Paul Nixon and Christie Latona say congregations ready to launch successful new initiatives typically possess four strands of congregational DNA — spiritual intensity, missional alignment, dynamic relationships, and cultural openness. Measuring and strengthening these four capacities can prepare your church to leap from maintenance to gospel movement.
Multiplication can mean many different things for a church. Sometimes new small groups, new worship communities, new hubs of activity, new people groups, new age-level ministries, new outreach initiatives, the proliferation of new ministry teams, new campuses, even new congregations that your church might help plant.
Multiplication also means the same things in every church. Leaders helping to recruit, form, and release new leaders. People letting go of the status quo in order to expand the church’s reach and to share Christ with others. Thinking about the mission beyond simply caring for folks already inside. And carefully evaluating everything you do in light of your stated purpose.
Congregations that are ready to create new places and launch successful new ministry initiatives typically possess four strands of congregational DNA that mark their ability to multiply leaders, ministries, worship, and even launch new faith communities.
1. Spiritual intensity
Is your congregation driven by its passion for Christ? All of the great church movements worldwide are intense spiritually, marked by a deep love for God and a surrendering to what God is seeking to do through human beings. Understanding the degree to which a spiritual fire burns within the hearts and souls of those leading and participating in the life of the church is critical. Characteristics of congregations with strong spiritual intensity include:
- Many people have an expectation of encountering the living Christ personally and/or in the congregation.
- Practicing spiritual disciplines (prayer, Bible study, fasting, Christian works, and so on) is an important part of life together.
- People are willing to take risks as an expression of their faith and trust in God.
- Leaders — paid and unpaid — demonstrate spiritual vitality.
2. Missional alignment
Does your activity flow from your stated values? The degree to which a church consistently prioritizes investment of its resources (time, talent, treasure) according to a biblical vision and mission indicates readiness in this dimension. It is critical that your church’s plans, major initiatives, and pruning of ministry stem clearly from a biblical vision/mission and drive for fruitfulness instead of from habit. Characteristics of churches with strong missional alignment include:
- A clear understanding of their mandate to reach new people.
- Alignment to a clear direction.
- Good strategic thinking that is a regular part of leadership conversations.
- The ability to make decisions about resources based on priority as opposed to pleasing people or maintaining the status quo. Preference is the enemy of obedience.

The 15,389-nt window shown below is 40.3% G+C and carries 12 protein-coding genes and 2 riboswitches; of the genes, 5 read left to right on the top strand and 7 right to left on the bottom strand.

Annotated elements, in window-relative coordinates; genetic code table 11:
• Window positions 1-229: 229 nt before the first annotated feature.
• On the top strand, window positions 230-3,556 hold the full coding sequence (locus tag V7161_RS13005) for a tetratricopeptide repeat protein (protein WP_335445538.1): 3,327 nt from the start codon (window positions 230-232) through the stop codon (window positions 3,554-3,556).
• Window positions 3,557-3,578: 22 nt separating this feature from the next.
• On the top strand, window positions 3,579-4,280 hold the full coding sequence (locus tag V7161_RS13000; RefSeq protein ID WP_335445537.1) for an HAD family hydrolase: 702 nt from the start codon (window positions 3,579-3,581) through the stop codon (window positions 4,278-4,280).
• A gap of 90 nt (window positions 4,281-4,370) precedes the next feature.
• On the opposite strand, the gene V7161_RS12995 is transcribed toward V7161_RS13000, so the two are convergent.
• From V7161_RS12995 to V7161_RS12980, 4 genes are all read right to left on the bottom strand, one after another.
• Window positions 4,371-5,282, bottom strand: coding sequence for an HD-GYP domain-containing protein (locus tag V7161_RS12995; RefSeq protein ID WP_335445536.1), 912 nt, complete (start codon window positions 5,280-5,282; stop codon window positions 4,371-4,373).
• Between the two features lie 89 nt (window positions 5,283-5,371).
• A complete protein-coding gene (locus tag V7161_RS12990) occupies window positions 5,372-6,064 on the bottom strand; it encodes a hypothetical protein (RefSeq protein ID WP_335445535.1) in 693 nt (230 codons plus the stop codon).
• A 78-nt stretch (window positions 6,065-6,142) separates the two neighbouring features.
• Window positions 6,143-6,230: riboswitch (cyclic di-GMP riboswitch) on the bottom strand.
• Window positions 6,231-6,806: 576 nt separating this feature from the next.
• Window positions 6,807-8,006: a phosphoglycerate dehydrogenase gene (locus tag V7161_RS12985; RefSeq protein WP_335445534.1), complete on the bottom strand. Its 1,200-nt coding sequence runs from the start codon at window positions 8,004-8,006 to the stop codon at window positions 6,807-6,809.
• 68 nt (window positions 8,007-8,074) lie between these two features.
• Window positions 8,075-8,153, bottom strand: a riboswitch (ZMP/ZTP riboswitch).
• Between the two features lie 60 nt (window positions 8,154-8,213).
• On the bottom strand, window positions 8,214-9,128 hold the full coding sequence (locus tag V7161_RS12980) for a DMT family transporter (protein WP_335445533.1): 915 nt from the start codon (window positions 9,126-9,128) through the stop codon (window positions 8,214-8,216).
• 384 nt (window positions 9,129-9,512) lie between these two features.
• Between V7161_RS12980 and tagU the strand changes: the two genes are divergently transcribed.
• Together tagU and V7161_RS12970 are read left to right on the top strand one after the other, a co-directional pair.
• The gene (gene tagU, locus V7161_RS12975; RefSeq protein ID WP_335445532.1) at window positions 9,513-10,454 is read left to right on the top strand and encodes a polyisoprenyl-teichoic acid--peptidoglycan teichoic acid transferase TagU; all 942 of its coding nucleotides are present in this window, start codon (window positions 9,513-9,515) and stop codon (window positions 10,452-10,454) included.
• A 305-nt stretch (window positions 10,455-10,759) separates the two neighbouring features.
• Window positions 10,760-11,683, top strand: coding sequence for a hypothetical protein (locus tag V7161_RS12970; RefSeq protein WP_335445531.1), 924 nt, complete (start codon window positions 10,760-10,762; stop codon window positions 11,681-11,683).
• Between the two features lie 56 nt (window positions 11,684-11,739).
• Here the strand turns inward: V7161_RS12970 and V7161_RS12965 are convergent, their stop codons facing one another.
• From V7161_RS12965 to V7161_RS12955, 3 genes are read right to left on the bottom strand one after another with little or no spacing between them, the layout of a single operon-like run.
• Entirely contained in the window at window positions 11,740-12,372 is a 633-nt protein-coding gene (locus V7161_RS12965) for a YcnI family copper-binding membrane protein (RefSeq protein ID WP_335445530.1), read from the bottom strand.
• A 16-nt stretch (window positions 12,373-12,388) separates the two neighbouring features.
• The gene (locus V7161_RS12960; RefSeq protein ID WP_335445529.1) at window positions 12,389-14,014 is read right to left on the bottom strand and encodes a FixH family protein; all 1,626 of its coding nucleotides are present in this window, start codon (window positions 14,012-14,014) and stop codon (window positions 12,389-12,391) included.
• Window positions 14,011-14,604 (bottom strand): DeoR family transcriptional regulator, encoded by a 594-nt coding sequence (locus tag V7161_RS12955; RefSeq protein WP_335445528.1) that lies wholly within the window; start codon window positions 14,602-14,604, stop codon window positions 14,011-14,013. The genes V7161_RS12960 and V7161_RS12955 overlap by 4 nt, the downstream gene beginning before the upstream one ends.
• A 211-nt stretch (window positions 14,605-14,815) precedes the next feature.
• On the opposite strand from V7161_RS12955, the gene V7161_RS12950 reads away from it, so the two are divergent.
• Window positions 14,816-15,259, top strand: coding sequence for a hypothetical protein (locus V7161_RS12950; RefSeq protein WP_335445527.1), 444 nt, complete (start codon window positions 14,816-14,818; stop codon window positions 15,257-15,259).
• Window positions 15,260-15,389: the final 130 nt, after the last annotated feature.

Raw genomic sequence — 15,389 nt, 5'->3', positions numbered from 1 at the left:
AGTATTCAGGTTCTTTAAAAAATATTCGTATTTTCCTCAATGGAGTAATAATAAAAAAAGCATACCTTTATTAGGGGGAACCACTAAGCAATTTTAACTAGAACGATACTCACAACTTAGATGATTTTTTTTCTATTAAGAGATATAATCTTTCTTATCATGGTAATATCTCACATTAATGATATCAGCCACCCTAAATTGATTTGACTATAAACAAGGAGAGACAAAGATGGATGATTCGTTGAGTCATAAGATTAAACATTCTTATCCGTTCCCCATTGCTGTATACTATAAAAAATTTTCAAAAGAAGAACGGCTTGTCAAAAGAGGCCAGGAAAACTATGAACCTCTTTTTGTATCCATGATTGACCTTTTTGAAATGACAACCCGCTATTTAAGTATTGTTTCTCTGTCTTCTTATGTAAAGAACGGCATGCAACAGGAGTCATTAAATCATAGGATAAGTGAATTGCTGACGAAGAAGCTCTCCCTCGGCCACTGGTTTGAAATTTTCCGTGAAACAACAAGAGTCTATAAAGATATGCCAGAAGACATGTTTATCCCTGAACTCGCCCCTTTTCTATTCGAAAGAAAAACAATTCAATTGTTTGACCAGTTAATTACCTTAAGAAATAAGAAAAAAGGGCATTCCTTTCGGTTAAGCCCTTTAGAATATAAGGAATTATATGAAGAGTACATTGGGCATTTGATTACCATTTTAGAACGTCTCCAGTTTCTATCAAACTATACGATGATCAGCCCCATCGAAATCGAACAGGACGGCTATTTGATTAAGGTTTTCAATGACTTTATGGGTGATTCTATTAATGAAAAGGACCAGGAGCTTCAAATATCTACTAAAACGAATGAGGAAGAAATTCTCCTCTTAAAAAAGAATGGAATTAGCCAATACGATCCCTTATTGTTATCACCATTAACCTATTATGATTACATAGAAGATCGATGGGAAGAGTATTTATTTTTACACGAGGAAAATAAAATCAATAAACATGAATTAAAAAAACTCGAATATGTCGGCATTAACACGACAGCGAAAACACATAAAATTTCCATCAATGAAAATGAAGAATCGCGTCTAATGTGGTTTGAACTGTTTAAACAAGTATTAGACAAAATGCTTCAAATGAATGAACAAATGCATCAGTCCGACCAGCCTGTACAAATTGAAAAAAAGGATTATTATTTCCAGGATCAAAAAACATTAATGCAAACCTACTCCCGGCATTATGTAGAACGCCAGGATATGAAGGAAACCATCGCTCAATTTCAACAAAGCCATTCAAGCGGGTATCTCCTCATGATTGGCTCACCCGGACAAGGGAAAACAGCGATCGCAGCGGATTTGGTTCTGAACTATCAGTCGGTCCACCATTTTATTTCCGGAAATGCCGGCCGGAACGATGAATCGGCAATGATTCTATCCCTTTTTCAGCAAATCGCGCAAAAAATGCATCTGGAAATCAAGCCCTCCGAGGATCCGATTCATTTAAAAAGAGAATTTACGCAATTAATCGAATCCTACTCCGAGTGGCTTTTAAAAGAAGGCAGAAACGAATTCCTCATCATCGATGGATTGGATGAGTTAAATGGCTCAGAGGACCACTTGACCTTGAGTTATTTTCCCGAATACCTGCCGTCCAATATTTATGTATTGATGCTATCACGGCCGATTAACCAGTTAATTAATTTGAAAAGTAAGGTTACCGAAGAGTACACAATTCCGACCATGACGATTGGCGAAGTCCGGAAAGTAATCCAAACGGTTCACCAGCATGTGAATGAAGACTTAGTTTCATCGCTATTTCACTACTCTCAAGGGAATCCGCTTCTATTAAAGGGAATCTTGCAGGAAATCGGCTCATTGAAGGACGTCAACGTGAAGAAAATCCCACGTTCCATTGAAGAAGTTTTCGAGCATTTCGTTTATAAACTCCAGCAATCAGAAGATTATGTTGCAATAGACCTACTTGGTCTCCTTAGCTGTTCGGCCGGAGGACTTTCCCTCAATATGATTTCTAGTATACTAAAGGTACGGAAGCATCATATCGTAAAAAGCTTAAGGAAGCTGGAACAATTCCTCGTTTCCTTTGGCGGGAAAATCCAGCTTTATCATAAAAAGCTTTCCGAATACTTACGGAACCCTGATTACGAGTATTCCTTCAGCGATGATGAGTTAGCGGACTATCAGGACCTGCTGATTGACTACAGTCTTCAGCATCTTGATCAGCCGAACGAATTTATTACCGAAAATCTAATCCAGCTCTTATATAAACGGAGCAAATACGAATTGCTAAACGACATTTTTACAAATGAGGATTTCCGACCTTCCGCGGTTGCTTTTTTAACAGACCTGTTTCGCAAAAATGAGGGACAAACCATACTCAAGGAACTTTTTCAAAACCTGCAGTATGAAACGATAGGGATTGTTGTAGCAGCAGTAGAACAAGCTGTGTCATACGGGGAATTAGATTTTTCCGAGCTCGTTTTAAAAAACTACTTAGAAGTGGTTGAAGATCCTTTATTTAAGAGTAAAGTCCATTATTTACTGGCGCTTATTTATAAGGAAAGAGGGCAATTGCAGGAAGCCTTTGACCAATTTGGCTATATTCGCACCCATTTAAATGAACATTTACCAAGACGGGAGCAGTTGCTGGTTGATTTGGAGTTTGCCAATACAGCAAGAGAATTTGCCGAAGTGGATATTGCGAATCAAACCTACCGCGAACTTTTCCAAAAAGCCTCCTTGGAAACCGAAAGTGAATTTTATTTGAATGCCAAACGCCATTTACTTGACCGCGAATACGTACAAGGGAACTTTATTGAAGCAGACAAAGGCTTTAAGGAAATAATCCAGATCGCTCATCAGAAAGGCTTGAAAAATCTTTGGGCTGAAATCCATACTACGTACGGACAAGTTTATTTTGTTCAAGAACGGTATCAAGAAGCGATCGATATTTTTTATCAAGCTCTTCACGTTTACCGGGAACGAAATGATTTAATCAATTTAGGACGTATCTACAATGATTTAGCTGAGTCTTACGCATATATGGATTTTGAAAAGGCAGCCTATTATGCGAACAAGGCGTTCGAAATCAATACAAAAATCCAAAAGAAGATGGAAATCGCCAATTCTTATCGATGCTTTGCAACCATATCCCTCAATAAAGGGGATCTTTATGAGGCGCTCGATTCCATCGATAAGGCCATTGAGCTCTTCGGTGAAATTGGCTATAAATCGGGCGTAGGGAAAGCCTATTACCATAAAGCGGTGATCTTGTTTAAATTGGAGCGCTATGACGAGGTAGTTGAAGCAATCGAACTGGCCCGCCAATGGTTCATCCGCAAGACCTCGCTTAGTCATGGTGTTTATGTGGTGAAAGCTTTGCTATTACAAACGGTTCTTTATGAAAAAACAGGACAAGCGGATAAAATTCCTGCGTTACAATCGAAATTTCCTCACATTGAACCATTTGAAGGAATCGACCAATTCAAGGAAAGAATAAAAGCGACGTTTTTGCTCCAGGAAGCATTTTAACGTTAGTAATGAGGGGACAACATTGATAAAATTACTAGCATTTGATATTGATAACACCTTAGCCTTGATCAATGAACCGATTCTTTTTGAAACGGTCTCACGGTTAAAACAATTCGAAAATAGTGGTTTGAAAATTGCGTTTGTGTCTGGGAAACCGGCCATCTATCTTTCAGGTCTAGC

- A shared sense of competency about the church’s ability to start new ministries.
3. Dynamic relationships
How dynamic and healthy are your relationships with those inside and outside your church? Good habits and skills for leading new persons into a deeper relationship with God through Christ is vital. Healthy congregations work as a system to accomplish this. Your relationships with others directly impact the strength of your evangelism muscle. Characteristics of congregations with healthy, dynamic relationships include:
- The practice of strong welcoming behaviors — more than a program but a way of being with newcomers.
- A strong track record of bringing people from the outside into participation in the community of faith.
- Positive experiences partnering with other leaders and groups.
- A culture of healthy teamwork and leader development — including healthy conflict management skills.
4. Cultural openness
Does your congregation exhibit a capacity for embracing people from diverse cultures? Since the first century, effective churches have been reaching across cultural boundaries to share the Christian good news with diverse people who begin with different experiences, perspectives, and stories. Churches that exhibit fortress behaviors or who spend excessive time mourning social change often have difficulty sharing life with new kinds of people. Characteristics of congregations with strong cultural openness include:
- A collection of attitudes and behaviors that support receptivity to folks who aren’t like them.
- A good ability to form meaningful community with people who puzzle and/or offend you in certain respects.
- A perception that diversity in church is a good thing.
- Energy for working with different kinds of people.
- Willingness and ability to share power with new people.
- Valuable experiences that help them reach people in their neighborhood that aren’t like them.
Are you interested in changing the trajectory of your church from maintenance to gospel movement? From stagnation toward life, renewal and a future that is befitting the Christian gospel? Measuring and strengthening these four strands of multiplication DNA in your faith community can prepare your church to make the leap from church maintenance to gospel movement.
Paul Nixon and Christie Latona developed the Readiness 360 assessment tool used by churches to evaluate the behaviors, patterns, and attitudes that contribute to success or failure when developing new ministry initiatives. This material is adapted from readiness360.org and a companion resource, Multiply Your Impact: Making the Leap from Church Maintenance to Gospel Movement by Paul Nixon and Christie Latona © 2013. Used by permission.
- “The Contours of the Church of the Future,” a Leading Ideas Talks podcast episode featuring Paul Nixon
- 7 Simple Mind Shifts that Unlock Outreach Potential by Kevin G. Harney
- 5 Steps to a Fruitful Restart by Dan Turner